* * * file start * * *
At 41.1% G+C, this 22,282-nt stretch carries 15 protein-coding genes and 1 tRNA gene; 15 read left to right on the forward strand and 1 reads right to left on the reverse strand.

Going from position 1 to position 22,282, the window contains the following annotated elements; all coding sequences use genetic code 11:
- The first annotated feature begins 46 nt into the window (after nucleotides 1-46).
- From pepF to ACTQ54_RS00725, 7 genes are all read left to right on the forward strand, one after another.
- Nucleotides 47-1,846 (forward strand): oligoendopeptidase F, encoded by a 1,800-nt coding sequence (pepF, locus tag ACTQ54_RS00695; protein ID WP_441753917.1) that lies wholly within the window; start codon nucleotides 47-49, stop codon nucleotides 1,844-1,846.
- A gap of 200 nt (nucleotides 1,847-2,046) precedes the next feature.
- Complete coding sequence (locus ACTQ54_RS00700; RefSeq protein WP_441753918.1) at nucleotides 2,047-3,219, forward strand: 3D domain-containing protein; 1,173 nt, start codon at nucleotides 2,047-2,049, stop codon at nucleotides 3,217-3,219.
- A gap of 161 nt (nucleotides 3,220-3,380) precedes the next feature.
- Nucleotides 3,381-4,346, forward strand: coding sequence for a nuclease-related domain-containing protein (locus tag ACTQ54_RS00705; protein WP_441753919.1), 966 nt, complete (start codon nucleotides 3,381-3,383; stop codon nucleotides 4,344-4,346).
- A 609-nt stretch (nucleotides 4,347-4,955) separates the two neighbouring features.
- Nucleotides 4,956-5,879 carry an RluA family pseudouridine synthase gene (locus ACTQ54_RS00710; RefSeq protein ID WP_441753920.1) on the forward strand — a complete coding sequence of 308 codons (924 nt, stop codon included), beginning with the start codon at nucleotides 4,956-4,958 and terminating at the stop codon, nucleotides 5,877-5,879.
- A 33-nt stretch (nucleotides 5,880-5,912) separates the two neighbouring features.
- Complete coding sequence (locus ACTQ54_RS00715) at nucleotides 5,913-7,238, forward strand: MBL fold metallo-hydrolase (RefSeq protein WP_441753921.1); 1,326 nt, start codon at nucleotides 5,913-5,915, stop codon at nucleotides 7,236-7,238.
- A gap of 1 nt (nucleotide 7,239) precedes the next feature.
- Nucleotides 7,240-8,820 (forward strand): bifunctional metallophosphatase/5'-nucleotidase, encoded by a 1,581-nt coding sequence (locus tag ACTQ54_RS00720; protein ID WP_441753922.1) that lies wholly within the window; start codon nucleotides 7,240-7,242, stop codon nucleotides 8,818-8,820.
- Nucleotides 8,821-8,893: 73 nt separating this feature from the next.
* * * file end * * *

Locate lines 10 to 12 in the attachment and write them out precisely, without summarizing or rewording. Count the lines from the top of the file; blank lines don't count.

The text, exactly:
- A 609-nt stretch (nucleotides 4,347-4,955) separates the two neighbouring features.
- Nucleotides 4,956-5,879 carry an RluA family pseudouridine synthase gene (locus ACTQ54_RS00710; RefSeq protein ID WP_441753920.1) on the forward strand — a complete coding sequence of 308 codons (924 nt, stop codon included), beginning with the start codon at nucleotides 4,956-4,958 and terminating at the stop codon, nucleotides 5,877-5,879.
- A 33-nt stretch (nucleotides 5,880-5,912) separates the two neighbouring features.